Israel has recently agreed to release 220 of the 350 prisoners convicted of serious crimes whose freedom Hamas is demanding in exchange for kidnapped soldier Gilad Shalit.
This represents a significant moderation of Israel's position, as it had previously agreed to release only 150 of these prisoners. Nevertheless, the gap between the parties remains wide.
Altogether, Hamas is demanding the release of 1,400 prisoners in exchange for Shalit, of which it insists that about 450 be people convicted of serious crimes. Of these, it has specified 350 by name; the rest would be at Israel's discretion.
Initially, Israel had refused to release more than 450 prisoners in total, but it has now apparently acceded to Hamas' demand on the overall number. However, it is still arguing with the Islamic organization over which prisoners will be released.
Its latest offer, containing 220 of the names Hamas requested, was sent to the organization only recently and a response is expected soon, possibly even in the next few days. This offer was prepared by a special ministerial committee on the issue, which has met repeatedly in recent months to revise the rules governing prisoner releases in order to enable more people on Hamas' list to be freed.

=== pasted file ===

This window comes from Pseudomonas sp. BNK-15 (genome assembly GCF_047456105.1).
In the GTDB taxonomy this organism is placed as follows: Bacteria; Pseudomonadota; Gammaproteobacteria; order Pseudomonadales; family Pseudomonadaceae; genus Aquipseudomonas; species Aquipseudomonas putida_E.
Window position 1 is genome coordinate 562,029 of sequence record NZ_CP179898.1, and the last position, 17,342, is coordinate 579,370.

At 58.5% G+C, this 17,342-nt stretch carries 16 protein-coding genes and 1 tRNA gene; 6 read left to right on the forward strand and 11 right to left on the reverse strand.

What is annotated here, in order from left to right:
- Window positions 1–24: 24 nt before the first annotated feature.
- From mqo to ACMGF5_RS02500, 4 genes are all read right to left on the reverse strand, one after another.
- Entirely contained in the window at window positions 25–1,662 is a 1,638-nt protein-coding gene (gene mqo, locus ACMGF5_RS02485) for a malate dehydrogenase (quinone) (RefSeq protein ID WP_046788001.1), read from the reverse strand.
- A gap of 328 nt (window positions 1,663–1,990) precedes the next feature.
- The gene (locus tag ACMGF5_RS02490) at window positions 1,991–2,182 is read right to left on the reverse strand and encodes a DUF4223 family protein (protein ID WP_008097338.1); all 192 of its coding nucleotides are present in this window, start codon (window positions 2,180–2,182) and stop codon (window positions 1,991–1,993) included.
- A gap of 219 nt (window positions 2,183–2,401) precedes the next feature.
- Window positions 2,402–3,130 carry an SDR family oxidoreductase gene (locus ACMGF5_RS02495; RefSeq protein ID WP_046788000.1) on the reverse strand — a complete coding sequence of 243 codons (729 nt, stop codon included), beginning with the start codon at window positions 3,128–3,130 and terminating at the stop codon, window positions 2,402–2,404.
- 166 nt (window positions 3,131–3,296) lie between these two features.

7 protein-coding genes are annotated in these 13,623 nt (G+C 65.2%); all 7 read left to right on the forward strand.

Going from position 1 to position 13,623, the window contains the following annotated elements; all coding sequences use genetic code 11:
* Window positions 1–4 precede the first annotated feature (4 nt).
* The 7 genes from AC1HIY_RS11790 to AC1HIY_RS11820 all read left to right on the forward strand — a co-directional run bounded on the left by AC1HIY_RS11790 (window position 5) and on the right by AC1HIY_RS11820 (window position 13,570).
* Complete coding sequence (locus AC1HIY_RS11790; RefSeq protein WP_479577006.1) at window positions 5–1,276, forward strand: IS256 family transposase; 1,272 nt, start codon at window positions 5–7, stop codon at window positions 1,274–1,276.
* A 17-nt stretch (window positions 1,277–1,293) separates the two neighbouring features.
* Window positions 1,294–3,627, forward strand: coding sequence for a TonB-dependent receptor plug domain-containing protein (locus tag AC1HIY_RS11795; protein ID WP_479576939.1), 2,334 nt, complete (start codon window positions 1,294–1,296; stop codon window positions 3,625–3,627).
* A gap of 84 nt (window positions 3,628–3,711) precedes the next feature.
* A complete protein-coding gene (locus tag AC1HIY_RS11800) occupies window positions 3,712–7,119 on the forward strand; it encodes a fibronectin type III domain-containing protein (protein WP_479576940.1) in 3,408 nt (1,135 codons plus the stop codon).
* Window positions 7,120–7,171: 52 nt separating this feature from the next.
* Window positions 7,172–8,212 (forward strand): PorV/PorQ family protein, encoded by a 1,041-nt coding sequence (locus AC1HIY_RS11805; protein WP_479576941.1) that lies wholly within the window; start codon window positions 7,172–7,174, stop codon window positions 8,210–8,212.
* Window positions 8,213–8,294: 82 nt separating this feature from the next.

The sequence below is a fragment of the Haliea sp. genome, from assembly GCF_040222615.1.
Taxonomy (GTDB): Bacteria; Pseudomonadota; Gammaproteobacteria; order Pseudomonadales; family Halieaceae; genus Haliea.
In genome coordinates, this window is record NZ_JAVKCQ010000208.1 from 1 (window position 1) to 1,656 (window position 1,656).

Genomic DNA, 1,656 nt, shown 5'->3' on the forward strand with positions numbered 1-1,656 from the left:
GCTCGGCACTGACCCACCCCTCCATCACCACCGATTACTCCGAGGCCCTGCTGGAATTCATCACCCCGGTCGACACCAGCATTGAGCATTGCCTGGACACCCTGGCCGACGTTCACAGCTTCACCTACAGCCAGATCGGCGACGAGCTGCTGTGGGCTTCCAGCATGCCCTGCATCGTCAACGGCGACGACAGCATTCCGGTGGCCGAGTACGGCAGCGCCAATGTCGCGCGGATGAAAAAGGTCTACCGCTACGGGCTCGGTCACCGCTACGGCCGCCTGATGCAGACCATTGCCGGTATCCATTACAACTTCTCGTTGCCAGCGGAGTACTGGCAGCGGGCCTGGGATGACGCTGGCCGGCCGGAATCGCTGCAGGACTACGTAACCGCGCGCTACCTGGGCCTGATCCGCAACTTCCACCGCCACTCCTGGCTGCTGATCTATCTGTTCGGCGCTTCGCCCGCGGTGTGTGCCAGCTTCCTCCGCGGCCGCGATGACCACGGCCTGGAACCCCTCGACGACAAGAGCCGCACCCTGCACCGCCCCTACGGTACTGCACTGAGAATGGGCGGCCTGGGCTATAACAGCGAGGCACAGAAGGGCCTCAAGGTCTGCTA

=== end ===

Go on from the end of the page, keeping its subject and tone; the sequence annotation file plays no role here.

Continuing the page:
On Tuesday, another demonstration for Shalit's release is due to take place opposite the Prime Minister's Office in Jerusalem. The demonstrators will urge Prime Minister Ehud Olmert to obtain the soldier's return before leaving office in February. Organizers expect thousands of people to attend. Shalit's father, Noam, is scheduled to address the gathering.
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